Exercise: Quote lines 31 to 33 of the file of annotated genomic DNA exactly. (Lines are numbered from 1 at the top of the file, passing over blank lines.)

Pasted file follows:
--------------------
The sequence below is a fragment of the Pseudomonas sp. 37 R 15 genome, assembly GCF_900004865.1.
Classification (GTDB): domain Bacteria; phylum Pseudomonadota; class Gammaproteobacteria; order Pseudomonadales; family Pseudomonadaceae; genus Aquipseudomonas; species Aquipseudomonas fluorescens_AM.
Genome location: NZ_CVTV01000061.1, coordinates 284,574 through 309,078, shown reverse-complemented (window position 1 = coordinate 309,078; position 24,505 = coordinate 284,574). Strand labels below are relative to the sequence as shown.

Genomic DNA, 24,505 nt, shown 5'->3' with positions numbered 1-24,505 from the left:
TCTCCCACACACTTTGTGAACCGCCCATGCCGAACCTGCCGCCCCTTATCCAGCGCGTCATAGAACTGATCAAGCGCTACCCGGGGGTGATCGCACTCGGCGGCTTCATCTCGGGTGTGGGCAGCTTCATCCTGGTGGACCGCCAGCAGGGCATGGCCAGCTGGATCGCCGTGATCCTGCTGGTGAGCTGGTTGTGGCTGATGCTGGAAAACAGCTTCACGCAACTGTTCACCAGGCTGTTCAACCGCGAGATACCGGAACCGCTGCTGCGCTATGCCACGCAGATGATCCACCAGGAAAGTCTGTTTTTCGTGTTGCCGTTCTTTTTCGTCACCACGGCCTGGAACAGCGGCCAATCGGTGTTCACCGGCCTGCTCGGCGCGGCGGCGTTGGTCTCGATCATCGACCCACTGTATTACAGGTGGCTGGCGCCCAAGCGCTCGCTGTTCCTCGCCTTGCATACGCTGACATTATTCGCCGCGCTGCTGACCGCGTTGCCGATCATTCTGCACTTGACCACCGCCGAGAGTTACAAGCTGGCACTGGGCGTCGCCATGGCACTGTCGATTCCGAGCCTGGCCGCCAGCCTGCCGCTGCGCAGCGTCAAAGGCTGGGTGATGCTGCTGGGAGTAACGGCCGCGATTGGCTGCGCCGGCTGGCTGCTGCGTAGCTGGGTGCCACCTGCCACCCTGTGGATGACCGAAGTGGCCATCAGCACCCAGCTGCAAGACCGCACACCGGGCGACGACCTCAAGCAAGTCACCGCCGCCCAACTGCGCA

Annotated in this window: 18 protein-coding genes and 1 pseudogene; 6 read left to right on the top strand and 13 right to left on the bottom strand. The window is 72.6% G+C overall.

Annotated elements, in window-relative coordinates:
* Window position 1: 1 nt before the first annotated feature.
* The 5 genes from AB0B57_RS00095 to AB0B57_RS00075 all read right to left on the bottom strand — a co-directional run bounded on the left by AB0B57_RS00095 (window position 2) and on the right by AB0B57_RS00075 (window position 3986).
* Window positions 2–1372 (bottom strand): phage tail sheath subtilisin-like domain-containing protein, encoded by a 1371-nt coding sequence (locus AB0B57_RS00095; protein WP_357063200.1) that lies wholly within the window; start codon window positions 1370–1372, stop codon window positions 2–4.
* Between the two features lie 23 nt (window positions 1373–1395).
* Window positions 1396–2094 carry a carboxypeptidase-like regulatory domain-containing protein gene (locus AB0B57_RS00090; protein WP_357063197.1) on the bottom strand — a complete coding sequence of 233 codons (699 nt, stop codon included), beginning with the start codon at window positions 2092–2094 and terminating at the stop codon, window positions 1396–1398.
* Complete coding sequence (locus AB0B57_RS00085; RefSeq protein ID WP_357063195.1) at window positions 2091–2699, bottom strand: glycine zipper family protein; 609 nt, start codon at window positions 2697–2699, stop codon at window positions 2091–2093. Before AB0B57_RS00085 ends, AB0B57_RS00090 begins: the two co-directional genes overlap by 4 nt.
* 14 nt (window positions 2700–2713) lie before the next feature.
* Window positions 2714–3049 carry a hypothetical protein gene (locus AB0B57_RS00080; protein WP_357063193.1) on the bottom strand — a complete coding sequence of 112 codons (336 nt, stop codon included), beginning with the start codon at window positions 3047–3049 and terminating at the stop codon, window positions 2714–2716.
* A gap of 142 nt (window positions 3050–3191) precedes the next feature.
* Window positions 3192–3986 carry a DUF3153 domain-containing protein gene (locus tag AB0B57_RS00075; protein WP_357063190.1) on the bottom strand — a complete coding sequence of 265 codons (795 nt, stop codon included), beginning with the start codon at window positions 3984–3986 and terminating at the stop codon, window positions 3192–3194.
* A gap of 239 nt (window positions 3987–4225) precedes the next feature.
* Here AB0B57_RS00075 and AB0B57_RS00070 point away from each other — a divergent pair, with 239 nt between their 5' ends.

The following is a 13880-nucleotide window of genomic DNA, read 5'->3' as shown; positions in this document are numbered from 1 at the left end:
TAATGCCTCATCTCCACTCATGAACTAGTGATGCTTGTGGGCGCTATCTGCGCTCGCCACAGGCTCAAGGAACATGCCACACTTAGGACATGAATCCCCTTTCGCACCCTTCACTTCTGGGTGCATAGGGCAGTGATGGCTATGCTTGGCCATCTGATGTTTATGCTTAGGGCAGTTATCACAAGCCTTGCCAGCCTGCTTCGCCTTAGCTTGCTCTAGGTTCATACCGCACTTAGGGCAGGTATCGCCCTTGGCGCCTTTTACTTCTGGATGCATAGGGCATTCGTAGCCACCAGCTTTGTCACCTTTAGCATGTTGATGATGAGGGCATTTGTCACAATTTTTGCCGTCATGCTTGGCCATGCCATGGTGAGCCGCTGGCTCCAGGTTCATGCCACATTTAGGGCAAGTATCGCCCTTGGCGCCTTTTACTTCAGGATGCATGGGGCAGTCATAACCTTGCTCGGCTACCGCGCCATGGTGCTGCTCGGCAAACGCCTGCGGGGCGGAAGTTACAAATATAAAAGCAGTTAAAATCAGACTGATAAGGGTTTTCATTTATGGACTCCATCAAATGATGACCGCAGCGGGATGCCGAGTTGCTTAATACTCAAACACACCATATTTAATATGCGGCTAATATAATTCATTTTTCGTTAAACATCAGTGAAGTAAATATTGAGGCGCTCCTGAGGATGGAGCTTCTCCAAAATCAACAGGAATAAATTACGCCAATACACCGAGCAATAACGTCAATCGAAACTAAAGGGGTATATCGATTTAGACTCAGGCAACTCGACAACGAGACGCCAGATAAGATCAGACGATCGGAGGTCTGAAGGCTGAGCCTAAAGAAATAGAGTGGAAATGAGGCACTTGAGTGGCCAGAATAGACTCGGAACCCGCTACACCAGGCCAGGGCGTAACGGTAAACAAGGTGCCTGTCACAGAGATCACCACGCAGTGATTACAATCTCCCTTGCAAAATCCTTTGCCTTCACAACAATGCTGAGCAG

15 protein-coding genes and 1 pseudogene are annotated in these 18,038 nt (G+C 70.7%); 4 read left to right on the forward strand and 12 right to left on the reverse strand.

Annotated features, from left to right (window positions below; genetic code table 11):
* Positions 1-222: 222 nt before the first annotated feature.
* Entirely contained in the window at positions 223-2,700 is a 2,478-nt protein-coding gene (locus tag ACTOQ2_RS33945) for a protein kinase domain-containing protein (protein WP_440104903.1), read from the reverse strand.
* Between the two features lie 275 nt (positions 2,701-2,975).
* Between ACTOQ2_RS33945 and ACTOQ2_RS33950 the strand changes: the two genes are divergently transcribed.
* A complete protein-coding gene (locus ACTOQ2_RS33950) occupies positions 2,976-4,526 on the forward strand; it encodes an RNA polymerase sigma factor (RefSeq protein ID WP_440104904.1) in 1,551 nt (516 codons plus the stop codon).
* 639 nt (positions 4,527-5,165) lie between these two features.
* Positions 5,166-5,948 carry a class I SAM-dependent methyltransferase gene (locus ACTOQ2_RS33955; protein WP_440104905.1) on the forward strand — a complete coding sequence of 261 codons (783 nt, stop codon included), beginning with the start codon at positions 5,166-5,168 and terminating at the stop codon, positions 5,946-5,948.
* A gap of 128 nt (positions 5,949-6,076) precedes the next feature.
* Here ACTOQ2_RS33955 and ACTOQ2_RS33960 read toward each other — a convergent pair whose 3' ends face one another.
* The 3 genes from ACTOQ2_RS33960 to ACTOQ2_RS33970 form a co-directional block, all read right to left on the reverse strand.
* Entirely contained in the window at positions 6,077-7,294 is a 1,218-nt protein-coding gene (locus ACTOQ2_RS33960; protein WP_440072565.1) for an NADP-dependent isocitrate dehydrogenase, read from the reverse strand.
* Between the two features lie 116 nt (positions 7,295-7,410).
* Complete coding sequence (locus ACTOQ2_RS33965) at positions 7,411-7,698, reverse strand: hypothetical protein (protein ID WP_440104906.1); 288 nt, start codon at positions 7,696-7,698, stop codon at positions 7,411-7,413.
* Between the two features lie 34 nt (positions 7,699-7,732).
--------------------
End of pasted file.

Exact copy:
* A gap of 128 nt (positions 5,949-6,076) precedes the next feature.
* Here ACTOQ2_RS33955 and ACTOQ2_RS33960 read toward each other — a convergent pair whose 3' ends face one another.
* The 3 genes from ACTOQ2_RS33960 to ACTOQ2_RS33970 form a co-directional block, all read right to left on the reverse strand.